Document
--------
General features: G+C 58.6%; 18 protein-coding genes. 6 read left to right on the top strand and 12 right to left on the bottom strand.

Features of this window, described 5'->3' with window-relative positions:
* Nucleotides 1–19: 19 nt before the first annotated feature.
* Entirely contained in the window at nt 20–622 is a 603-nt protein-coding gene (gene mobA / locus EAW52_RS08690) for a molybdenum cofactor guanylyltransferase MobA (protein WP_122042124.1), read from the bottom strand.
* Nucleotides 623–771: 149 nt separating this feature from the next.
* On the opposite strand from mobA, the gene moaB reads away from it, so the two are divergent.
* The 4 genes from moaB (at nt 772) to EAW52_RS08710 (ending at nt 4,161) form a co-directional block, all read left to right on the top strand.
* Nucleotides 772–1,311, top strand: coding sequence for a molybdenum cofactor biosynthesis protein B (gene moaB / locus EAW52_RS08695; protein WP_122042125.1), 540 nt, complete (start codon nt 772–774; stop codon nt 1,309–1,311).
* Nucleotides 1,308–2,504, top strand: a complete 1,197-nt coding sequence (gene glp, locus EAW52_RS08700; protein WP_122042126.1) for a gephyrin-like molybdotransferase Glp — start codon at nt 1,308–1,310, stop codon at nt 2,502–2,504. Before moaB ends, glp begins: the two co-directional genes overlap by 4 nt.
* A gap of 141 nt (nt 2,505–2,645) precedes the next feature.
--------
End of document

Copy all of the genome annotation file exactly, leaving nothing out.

General features: G+C 58.6%; 18 protein-coding genes. 6 read left to right on the top strand and 12 right to left on the bottom strand.

Features of this window, described 5'->3' with window-relative positions:
* Nucleotides 1–19: 19 nt before the first annotated feature.
* Entirely contained in the window at nt 20–622 is a 603-nt protein-coding gene (gene mobA / locus EAW52_RS08690) for a molybdenum cofactor guanylyltransferase MobA (protein WP_122042124.1), read from the bottom strand.
* Nucleotides 623–771: 149 nt separating this feature from the next.
* On the opposite strand from mobA, the gene moaB reads away from it, so the two are divergent.
* The 4 genes from moaB (at nt 772) to EAW52_RS08710 (ending at nt 4,161) form a co-directional block, all read left to right on the top strand.
* Nucleotides 772–1,311, top strand: coding sequence for a molybdenum cofactor biosynthesis protein B (gene moaB / locus EAW52_RS08695; protein WP_122042125.1), 540 nt, complete (start codon nt 772–774; stop codon nt 1,309–1,311).
* Nucleotides 1,308–2,504, top strand: a complete 1,197-nt coding sequence (gene glp, locus EAW52_RS08700; protein WP_122042126.1) for a gephyrin-like molybdotransferase Glp — start codon at nt 1,308–1,310, stop codon at nt 2,502–2,504. Before moaB ends, glp begins: the two co-directional genes overlap by 4 nt.
* A gap of 141 nt (nt 2,505–2,645) precedes the next feature.